All metal with real wood stock
CMC: WWII U.S. M2 Carbine
All metal with real
Functions, field-strips like the real thing !!
ideal for re-enactor / film / theatre or collector
1979 by CMC and in very good condition for year.
Includes: Copy of original instructions, 15rd magazine, 5x Real Size
(inert) .30 Cal dummy bullets (for display), carry sling and oiler. No
Same weight as the real thing!
Semi / Full
adjustment to the extractor claw or cartridge rims, could be possible to
manually eject the dummy bullets.
We ship internationally. Any questions:
Spare 15rd magazines:
each / 38.65 Euros
each / 44.65 Euros (used/ good condition)
Real look bullets:
1.75 GBP each / 2.10 Euros
Shroud: 32.95 GBP
each / 41.65 Euros
19.95 GBP each /
M1 Carbine was developed during the World War 2 period (1939-1945) to better
equip American paratroopers as they headed into combat and to provide a viable
weapon for vehicle crews and second-line troopers finding themselves having to
fight their way out. This weapon became a storied part of the American
involvement in the conflict and was ultimately produced in over 6.1 million
examples with use becoming global. In began life in a 1938 request which gained
traction in 1940 as America stood closer than ever to entering the European war.
The result was a highly effective, semi-automatic offering that could serve its
intended battlefield elements well and went on to spawn several notable
The M2 Carbine was an branch of the storied M1 tree with its own origins found
in May of 1944. Whereas the M1 Carbine was only capable of
semi-automatic-fire-only, the M2 variant brought a selective-fire capability
with it as well as support for a 30-round, curved detachable box magazine. The
original M1 design did, at least initially, feature a selective-fire capability
but this feature was dropped during its development to hasten the M1 into
service. It was also limited by a 15-round detachable box magazine.
The M2 came about as American demand for a more potent lightweight weapon arose
during the fighting in Europe and the Pacific. M1 Carbines had excellent
qualities in that they were handy and portable, intended for fighting within the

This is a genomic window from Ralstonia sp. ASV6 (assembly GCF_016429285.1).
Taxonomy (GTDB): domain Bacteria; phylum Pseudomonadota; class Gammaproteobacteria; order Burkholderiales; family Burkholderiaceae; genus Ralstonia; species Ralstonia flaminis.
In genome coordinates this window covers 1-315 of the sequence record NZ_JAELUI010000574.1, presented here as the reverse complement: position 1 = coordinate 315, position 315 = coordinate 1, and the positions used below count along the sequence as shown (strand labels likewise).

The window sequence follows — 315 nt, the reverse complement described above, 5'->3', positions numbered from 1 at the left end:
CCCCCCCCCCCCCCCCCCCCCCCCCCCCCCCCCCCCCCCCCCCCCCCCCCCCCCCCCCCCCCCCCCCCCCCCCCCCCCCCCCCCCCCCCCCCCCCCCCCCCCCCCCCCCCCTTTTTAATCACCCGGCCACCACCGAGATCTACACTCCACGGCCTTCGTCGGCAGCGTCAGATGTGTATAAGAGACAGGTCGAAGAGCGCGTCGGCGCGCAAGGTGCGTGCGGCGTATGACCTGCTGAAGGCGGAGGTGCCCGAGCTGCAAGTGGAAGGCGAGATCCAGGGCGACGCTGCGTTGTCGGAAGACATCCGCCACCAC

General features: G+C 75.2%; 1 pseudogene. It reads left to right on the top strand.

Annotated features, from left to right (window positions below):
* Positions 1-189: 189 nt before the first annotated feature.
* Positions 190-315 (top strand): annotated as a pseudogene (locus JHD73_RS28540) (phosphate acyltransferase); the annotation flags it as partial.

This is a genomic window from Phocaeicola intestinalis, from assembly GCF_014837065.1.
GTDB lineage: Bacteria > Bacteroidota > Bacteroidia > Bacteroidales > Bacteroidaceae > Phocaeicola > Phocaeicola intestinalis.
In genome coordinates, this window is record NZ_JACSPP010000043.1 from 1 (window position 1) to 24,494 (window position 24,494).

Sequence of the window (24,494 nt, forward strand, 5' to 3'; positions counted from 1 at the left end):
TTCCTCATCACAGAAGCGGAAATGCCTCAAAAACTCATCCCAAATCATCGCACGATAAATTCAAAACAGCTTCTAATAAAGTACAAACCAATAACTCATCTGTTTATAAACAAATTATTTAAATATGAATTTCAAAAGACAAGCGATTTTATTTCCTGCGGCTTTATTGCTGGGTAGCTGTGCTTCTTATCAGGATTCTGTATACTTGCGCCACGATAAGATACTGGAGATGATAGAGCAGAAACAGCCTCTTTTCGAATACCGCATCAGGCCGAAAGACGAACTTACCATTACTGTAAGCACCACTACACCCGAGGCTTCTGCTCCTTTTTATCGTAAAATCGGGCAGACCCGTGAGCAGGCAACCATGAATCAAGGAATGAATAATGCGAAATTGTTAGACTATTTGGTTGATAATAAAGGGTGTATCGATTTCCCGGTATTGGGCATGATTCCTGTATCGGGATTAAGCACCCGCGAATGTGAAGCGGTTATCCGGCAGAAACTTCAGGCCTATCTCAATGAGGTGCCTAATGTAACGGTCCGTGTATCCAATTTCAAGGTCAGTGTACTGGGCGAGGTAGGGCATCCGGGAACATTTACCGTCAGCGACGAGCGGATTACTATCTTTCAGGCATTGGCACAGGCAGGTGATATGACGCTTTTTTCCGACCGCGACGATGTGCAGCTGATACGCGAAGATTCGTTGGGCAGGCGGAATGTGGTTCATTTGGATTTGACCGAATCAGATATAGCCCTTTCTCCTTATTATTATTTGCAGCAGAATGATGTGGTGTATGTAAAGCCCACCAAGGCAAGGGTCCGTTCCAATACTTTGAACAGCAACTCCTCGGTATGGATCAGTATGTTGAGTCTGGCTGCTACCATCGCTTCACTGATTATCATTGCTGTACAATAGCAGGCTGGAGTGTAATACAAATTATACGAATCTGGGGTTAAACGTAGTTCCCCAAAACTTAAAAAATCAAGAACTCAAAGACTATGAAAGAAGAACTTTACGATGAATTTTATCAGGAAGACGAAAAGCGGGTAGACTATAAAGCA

short-to-medium range spheres. These qualities were to be carried over in the M2
offshoot but the higher ammunition count with full-automatic capability would
give the infantryman more on-the-spot firepower. The new gun, in its pilot form,
was known as the "T4" and designed by the engineers of the Inland Division of
At its core, the M2 was simply nothing more than the M1 with the selective-fire
capability installed. This change lever was to be found along the left side of
the gun body and relied on a sear mechanism for its general function. The gun
body remained of solid wood, though made heavier than in the M1, with the metal
components were inlaid as usual while the grip handle, shoulder stock, and
forend were all integral. Sighting was through the same forward/rear iron
fittings as in the improved M1 forms. Sling loops were set at the shoulder stock
and forend for a shoulder strap to be fitted and aid in transporting the weapon
when on-the-march. The trigger unit was slung under the receiver in the typical
fashion and the magazine well was found just ahead of it. Internally, the same
gas-operated, rotating bolt action (though modified round as opposed to original
flat-top design) was used and the same bayonet lug was also in play.
Effective listed range was between 200 to 300 yards and rate-of-fire under
full-automatic reached 750 rounds-per-minute. Even when fired as such, the
weapon was considered very manageable despite its lightweight, compact form. It
also provided a good reach and good penetration-at-range which led to many to
prefer this carbine over more limited, though established, submachine gun types
of the period.
Production of the new gun totaled about 600,000 units and these were
manufactured from a period spanning 1944 to 1945. An initial contract for 500
units was awarded to Inland during September of 1944 and this early period was
used to refine the T4/M2 design prior to its widespread acceptance in the war.
It became available in quantity during the early-to-middle part of 1945 with
field conversion kits "T17" and "T18" introduced to make the appropriate changes
to existing M1 models. However, this late entry into the war limited its impact
for the war in Europe was over in May of 1945 and the war in the Pacific
followed in August.
The gun went on to see considerable despite the end of the war for it was
showcased in the upcoming Korean War (1950-1953) and, to a more limited extent,
the Vietnam War (1955-1975) that followed. In the Korean War, the M2 represented
the most quantitative carbine to see combat action for its part in the conflict.
In the Vietnam War, the M2 was still in the hands of American troopers, namely
special forces operatives, though by this time the weapon had seen its best days
behind it. It was ultimately given up for good with the arrival of such types
like the Colt AR-15/M16 which covered its battlefield role.